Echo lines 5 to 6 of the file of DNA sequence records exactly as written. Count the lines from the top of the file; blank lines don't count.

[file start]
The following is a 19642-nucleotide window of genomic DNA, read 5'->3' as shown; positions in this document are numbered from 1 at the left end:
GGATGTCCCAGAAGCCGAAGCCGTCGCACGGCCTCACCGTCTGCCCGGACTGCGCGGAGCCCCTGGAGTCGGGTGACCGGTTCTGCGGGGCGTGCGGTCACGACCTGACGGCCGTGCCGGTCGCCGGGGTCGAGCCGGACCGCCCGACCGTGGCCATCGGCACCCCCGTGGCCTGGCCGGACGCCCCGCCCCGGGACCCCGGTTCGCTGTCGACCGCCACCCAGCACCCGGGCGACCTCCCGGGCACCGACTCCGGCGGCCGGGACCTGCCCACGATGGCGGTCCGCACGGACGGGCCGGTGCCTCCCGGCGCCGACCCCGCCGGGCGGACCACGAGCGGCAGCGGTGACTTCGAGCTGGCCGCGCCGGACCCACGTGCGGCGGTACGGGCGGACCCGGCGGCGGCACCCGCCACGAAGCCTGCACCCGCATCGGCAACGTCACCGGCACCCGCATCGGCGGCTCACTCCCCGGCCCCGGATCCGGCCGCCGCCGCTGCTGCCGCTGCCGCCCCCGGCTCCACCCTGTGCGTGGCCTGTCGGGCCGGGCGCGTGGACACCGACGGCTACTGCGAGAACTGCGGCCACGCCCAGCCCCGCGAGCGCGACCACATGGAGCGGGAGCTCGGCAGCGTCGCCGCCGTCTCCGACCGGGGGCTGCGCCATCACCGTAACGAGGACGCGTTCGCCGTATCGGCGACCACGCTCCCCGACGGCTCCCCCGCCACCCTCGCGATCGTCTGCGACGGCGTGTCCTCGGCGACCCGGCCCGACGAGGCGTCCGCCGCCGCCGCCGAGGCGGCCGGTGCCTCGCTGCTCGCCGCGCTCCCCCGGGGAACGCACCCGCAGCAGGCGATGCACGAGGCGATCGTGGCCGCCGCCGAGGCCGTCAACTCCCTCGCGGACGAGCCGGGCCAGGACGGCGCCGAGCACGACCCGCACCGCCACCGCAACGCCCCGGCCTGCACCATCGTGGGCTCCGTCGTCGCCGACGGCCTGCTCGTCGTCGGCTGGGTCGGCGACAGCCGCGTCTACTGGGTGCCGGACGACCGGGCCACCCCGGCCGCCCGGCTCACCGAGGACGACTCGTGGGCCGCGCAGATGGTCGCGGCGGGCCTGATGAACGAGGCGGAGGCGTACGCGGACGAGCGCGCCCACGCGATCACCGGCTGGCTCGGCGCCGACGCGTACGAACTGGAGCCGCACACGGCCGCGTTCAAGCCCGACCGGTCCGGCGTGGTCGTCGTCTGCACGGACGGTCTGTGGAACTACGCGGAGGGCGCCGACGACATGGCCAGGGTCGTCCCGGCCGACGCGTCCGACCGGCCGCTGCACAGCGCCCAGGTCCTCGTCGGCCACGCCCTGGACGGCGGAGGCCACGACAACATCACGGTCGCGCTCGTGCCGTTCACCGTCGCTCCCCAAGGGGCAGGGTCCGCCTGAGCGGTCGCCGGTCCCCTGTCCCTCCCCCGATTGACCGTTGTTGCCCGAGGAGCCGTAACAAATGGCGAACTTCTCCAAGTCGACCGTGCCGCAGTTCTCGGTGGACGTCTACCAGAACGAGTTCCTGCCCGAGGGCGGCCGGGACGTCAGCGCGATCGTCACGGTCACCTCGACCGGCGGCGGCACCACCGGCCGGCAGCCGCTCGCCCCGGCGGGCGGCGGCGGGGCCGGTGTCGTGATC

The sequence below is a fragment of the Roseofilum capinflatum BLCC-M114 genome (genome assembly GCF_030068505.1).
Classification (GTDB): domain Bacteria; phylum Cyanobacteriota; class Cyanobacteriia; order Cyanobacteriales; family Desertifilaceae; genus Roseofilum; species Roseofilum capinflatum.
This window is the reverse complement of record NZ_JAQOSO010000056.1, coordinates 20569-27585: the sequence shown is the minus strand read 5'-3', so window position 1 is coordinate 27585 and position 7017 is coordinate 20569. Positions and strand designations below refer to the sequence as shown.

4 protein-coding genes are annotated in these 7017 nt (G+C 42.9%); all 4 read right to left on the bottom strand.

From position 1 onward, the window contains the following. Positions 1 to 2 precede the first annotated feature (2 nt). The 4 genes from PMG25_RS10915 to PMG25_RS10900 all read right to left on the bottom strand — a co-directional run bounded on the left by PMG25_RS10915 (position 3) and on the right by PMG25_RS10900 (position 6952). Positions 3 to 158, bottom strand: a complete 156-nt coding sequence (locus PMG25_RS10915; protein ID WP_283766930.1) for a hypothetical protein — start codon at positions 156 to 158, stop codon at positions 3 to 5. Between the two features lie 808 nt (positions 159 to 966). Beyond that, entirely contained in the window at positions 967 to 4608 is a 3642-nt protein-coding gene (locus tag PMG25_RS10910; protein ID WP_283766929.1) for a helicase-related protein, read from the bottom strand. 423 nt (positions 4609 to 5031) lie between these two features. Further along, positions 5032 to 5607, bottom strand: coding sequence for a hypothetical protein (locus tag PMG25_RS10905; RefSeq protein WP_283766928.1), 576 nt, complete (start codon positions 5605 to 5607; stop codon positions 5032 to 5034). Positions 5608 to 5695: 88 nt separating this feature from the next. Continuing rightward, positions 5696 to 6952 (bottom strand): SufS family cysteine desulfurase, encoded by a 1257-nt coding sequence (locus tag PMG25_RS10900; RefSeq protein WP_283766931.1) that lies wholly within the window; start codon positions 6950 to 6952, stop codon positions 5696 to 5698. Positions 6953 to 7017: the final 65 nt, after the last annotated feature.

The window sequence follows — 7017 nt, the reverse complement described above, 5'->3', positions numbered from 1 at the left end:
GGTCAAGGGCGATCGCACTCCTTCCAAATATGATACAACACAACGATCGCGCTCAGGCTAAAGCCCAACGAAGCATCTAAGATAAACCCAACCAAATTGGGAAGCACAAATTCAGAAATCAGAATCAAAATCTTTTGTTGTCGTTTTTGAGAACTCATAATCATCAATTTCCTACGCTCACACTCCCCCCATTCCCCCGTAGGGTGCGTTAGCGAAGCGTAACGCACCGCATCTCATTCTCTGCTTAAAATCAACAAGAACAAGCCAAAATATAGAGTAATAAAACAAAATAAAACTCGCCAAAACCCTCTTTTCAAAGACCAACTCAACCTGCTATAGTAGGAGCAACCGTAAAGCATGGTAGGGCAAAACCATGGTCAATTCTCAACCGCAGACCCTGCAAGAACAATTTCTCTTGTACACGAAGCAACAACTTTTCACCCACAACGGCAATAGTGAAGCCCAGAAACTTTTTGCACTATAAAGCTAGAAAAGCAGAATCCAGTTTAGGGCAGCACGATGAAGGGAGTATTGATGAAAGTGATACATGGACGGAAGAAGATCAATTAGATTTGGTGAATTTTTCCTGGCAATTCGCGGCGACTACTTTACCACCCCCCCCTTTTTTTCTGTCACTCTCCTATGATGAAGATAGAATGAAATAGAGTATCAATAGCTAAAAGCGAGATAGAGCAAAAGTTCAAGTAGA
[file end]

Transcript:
This window is the reverse complement of record NZ_JAQOSO010000056.1, coordinates 20569-27585: the sequence shown is the minus strand read 5'-3', so window position 1 is coordinate 27585 and position 7017 is coordinate 20569. Positions and strand designations below refer to the sequence as shown.

4 protein-coding genes are annotated in these 7017 nt (G+C 42.9%); all 4 read right to left on the bottom strand.